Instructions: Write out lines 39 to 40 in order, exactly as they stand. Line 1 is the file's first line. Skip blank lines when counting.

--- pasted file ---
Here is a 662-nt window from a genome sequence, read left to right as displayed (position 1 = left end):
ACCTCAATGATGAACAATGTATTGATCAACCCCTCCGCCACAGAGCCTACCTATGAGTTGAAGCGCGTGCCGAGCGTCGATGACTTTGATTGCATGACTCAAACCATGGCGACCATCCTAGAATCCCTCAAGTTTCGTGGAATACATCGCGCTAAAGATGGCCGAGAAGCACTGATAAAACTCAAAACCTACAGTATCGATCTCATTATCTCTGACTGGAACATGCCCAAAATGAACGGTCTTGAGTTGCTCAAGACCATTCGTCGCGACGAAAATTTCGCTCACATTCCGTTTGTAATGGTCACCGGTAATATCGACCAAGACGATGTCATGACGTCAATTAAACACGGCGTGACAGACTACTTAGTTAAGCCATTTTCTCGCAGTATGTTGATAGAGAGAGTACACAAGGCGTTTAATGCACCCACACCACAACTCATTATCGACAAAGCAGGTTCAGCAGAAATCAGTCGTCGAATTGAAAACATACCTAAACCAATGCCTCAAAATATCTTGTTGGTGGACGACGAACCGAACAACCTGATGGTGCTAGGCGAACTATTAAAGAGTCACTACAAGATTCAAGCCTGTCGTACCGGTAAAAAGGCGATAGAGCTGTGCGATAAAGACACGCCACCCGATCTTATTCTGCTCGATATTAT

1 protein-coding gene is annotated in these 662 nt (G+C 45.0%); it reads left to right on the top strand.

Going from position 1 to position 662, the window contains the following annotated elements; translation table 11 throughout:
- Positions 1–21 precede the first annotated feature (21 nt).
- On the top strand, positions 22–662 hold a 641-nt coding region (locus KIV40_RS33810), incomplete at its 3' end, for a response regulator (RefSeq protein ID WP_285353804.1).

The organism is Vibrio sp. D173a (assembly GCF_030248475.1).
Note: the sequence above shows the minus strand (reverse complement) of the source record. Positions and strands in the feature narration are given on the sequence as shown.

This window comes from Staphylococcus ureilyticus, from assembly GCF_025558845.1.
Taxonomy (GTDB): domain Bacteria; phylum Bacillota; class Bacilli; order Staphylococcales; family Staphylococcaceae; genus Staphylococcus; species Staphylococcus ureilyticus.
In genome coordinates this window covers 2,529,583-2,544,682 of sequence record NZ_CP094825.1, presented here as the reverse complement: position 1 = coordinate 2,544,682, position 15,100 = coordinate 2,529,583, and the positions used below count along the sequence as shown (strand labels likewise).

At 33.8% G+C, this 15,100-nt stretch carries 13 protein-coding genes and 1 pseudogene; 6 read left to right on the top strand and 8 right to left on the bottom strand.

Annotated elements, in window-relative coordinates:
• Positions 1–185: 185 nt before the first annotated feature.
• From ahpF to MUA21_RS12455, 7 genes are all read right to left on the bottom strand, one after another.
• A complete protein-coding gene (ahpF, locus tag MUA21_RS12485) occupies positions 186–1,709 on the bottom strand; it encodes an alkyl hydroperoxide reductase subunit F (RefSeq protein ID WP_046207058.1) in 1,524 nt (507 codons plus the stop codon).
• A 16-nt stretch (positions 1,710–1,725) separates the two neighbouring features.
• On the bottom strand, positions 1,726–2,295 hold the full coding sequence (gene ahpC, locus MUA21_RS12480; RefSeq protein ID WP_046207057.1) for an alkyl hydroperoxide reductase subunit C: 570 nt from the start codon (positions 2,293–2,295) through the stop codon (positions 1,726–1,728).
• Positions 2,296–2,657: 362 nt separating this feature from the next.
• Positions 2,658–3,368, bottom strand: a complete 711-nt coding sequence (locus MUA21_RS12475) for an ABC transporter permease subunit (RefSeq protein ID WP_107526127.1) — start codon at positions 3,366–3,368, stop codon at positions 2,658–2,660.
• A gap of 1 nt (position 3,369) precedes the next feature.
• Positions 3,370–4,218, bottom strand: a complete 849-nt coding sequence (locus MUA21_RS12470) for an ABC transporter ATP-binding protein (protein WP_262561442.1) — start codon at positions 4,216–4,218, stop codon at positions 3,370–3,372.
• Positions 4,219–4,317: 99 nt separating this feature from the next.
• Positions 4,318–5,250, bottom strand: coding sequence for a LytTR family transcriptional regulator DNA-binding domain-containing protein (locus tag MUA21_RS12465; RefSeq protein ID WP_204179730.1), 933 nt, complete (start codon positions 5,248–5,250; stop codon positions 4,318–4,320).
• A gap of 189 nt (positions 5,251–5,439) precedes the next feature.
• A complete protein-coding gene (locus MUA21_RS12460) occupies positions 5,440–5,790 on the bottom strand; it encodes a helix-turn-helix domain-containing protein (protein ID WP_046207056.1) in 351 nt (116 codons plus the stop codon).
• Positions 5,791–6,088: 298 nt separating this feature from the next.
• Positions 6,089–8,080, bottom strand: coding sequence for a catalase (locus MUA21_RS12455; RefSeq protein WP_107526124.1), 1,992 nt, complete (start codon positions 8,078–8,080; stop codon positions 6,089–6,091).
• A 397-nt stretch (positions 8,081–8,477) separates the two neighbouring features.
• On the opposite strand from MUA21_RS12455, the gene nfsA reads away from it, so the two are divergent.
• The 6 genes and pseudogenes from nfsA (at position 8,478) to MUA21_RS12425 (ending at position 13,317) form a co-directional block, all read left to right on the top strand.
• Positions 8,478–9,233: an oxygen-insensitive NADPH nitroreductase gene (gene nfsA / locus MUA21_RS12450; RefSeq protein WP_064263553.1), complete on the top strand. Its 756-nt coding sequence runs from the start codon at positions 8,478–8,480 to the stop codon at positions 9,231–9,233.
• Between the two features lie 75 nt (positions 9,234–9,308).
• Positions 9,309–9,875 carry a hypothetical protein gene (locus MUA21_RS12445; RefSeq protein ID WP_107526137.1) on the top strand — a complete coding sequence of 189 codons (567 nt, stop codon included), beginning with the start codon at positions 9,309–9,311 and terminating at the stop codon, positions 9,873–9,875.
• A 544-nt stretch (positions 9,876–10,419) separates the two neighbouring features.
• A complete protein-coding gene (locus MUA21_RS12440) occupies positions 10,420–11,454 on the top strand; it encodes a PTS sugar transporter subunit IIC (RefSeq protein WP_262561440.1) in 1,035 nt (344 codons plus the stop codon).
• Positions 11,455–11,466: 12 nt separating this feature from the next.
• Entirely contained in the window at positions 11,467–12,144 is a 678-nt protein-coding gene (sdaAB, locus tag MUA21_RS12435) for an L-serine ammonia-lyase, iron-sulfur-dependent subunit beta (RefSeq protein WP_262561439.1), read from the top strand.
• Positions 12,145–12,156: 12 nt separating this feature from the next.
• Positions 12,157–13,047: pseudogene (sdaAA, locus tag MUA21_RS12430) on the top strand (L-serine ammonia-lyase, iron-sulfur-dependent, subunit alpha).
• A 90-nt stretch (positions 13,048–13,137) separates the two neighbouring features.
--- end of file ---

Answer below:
• Positions 12,145–12,156: 12 nt separating this feature from the next.
• Positions 12,157–13,047: pseudogene (sdaAA, locus tag MUA21_RS12430) on the top strand (L-serine ammonia-lyase, iron-sulfur-dependent, subunit alpha).